NO on forward pasess

crossref


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It is a forward pass if: the arms of the player passing the ball move towards the opposition's dead-ball line.

Except: in a strong adverse wind, when the ball is blown backwards after leaving the hands?

another two sentence definition but again different from all the rest .. and OB disagrees with it.

I rest my case. Its a complex Law that is very difficult to sum up (and which, amazingly, we don't even al agree on)
 

crossref


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As the well-known Australian/WR video demonstrates, the ball can travel forward over the ground and not be a throw forward.

yes, but it can't travel backward over the ground and yet stilll be a forward pass. (which according to your definition, OB, could be the case)
 
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Dickie E


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yes, but it can't travel backward over the ground and yet be a forward pass. (which according to your definition could be the case)

CR, are you harping on about the esoteric situation where a player is running towards his/her own dead ball line? If so, you're creating more heat than light.
 

crossref


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CR, are you harping on about the esoteric situation where a player is running towards his/her own dead ball line? If so, you're creating more heat than light.

it's not that esoteric, it probably happens in most elite games - where there is a lot of kicking

One player catches the ball running toward own DBL, and passes it to his team mate.
Obviously it's not a forward pass but because he has slowed down the backward velocity of the ball (= increased the forward velocity of the ball) then by OB's physics based definition it would be. (a weakness of physics based approach)

The only point I was making really is that it's very difficult to sum up the Law in one or two simple sentences -- which is why the four or five attempts on this thread are very different -- and even contradictory.

I think WR's approach is probably the best attempt- look at the arms.
 
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Dickie E


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I think WR's approach is probably the best attempt- look at the arms.

and even that will let you down. Think of the player who gets wrapped and driven backwards a nano-second after he's offloaded the ball. Looks like a forward pass but isn't
 

OB..


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yes, but it can't travel backward over the ground and yet stilll be a forward pass. (which according to your definition, OB, could be the case)
How? What gave rise to the +4 you claimed earlier?
 

crossref


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How? What gave rise to the +4 you claimed earlier?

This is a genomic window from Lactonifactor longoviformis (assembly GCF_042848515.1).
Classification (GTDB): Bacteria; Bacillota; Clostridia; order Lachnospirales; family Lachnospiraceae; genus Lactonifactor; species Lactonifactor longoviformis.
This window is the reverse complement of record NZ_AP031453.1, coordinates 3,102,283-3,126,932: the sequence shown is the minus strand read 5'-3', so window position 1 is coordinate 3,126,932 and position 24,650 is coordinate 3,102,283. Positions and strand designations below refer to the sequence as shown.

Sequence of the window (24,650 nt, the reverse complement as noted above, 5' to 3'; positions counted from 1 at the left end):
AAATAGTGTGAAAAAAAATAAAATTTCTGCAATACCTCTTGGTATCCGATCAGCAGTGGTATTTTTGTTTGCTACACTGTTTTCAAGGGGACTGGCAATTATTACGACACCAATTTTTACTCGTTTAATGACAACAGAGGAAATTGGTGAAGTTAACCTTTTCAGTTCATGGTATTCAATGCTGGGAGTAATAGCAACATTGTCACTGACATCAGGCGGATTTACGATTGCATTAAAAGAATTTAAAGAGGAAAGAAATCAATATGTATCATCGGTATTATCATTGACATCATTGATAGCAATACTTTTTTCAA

A player running toward his own goal line who makes a flat pass has reduced the backward velocity of the ball (to zero)
It's not s forward pass.
 

didds

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The direction the ball travels is not relevant to the thrown forward law. As per the definitions in the LotG, the direction the arms move is the determining factor.

and if you'd asked me a week ago Id haev 100% supported you. In fact I still 100% support you - with the caveat that NO expressly says that is not what they do _now_ (in that chat with BCM666 linked to at the OP). If we wish to be pedantic to be fair to NO he says "hands" not "arms" ...

didds
 

Flish


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This is actually surprisingly easy, a forward pass is the one I as ref call as forward, based on all manner of calculations that I'm not really consciously thinking about. On average 50% of the people on the pitch will disagree with me, that's ok, that's rugby.
 

crossref


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This is actually surprisingly easy, a forward pass is the one I as ref call as forward, based on all manner of calculations that I'm not really consciously thinking about. On average 50% of the people on the pitch will disagree with me, that's ok, that's rugby.

I think this works perfectly well in the community game

But in the pro game when the TMO has been asked to check if a pass was forward ... Not so much. For that we need clear parameter
 

OB..


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A player running toward his own goal line who makes a flat pass has reduced the backward velocity of the ball (to zero)
It's not s forward pass.

In order to change the forward velocity of -10 to 0,the player must give the ball a velocity in the opposite direction.

A flat pass makes no change to the forward velocity. If it starts at -10, it remains at -10. (Earlier you produced a +4 from somewhere.)

Is the player he passes to between him and the DBL? I find your description very confusing.
 

OB..


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and if you'd asked me a week ago Id haev 100% supported you. In fact I still 100% support you - with the caveat that NO expressly says that is not what they do _now_ (in that chat with BCM666 linked to at the OP). If we wish to be pedantic to be fair to NO he says "hands" not "arms" ...